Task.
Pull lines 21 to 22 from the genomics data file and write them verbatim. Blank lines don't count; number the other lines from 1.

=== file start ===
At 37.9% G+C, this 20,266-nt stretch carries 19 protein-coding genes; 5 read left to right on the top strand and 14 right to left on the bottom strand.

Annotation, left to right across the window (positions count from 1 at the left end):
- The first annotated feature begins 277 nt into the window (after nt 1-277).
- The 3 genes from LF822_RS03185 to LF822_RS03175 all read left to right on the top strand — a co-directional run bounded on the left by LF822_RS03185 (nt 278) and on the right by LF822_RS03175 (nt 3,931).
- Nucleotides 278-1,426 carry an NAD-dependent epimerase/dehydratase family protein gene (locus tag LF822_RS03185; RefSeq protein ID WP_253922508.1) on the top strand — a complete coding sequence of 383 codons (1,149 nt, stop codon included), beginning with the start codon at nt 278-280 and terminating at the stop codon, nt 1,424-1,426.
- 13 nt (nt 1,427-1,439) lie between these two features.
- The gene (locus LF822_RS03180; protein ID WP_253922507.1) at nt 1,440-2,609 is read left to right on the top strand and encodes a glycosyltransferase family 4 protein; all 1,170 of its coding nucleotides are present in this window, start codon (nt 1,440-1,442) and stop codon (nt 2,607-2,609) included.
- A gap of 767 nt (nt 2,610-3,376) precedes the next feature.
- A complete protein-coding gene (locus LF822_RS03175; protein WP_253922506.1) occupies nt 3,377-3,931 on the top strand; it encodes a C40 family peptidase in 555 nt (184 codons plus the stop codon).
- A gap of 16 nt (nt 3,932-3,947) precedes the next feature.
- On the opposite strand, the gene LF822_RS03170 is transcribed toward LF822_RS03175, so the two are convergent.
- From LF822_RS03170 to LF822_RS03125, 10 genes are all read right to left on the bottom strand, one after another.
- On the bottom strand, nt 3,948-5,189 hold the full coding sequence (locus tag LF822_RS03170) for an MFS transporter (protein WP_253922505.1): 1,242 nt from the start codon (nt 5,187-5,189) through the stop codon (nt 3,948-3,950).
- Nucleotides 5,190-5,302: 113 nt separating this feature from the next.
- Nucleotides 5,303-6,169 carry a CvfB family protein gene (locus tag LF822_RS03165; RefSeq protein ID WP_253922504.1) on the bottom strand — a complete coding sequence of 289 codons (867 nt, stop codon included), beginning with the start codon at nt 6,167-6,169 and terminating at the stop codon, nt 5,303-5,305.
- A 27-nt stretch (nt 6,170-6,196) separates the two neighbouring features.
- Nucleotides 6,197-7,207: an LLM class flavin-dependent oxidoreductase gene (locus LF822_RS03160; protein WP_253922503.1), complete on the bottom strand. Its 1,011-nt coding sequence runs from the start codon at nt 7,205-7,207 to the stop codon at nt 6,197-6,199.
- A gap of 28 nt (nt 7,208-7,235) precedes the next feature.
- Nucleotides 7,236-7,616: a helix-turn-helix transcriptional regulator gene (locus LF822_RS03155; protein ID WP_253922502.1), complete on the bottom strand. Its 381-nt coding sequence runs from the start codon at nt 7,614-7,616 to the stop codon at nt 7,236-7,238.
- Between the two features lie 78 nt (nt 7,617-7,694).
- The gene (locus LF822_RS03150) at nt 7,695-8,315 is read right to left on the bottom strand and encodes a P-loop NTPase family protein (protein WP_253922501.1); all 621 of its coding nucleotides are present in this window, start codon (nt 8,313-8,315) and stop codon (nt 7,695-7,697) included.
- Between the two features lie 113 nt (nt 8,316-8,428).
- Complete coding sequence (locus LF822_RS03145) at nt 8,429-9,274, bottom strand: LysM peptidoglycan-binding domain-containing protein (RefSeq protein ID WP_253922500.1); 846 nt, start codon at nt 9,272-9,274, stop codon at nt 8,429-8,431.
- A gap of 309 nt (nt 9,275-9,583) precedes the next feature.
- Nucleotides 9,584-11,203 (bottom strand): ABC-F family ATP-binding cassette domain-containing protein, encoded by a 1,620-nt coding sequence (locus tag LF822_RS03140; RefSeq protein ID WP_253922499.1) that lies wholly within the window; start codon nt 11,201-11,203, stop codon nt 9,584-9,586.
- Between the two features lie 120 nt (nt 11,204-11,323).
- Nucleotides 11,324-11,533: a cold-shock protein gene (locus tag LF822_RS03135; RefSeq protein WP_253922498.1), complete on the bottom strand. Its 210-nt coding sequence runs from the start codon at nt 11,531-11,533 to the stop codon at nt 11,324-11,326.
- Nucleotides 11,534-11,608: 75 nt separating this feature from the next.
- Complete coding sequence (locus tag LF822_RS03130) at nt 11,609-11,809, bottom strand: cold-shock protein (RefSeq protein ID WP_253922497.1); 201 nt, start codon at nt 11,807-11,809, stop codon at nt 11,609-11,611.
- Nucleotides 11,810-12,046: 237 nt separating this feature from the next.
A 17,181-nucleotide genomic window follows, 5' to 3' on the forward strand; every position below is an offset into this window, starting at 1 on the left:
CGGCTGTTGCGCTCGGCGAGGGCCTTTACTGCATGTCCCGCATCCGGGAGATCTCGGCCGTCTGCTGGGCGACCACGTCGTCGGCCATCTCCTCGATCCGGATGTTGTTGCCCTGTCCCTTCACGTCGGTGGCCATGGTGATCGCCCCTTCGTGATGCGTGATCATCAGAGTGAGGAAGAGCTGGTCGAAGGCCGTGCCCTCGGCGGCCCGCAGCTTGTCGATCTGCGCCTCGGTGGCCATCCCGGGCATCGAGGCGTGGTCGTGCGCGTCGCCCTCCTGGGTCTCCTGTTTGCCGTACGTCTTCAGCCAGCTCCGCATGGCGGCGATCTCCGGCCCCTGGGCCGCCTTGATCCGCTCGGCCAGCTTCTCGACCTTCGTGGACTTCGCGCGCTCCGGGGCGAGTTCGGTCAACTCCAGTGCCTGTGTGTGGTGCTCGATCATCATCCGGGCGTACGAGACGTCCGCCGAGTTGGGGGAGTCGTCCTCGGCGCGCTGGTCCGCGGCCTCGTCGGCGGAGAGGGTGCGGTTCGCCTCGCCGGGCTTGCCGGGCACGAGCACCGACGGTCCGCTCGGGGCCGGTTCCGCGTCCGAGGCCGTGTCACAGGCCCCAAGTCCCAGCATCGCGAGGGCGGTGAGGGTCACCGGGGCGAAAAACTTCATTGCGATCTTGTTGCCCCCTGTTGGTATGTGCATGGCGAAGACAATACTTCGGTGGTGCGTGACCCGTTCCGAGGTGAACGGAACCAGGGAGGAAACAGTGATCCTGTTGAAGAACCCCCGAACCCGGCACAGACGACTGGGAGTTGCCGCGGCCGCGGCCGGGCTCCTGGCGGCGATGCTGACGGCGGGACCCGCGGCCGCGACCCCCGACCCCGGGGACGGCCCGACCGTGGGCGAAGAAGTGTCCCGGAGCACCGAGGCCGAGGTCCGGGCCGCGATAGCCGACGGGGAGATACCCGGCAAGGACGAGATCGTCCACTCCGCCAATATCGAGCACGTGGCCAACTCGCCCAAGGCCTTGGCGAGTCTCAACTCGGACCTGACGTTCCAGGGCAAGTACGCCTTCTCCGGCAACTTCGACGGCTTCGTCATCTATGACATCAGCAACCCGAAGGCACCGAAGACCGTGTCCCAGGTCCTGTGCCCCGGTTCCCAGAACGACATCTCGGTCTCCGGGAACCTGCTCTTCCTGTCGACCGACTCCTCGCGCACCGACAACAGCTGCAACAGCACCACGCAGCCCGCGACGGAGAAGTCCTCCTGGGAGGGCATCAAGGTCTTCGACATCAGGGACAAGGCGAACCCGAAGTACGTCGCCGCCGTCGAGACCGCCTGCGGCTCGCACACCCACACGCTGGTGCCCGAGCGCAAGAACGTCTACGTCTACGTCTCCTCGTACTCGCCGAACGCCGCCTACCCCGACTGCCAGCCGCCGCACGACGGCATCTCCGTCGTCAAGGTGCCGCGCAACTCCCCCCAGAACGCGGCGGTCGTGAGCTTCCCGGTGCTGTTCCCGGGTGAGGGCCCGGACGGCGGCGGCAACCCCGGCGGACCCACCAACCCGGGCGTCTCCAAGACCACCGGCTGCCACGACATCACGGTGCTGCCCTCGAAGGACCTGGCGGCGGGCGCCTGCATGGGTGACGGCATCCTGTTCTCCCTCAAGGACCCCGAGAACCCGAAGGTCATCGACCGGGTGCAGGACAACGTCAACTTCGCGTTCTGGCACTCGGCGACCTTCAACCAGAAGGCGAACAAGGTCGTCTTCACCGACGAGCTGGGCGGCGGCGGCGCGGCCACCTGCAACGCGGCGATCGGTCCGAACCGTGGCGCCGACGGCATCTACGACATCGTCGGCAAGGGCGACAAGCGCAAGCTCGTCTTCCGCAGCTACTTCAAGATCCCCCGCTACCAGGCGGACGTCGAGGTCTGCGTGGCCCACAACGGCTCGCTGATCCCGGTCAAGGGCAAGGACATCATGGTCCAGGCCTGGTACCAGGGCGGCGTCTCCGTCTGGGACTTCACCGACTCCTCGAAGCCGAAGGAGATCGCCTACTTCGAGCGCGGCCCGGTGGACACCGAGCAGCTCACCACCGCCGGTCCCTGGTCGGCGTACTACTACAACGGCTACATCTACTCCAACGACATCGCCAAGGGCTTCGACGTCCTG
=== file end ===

- The gene (locus LF822_RS03150) at nt 7,695-8,315 is read right to left on the bottom strand and encodes a P-loop NTPase family protein (protein WP_253922501.1); all 621 of its coding nucleotides are present in this window, start codon (nt 8,313-8,315) and stop codon (nt 7,695-7,697) included.
- Between the two features lie 113 nt (nt 8,316-8,428).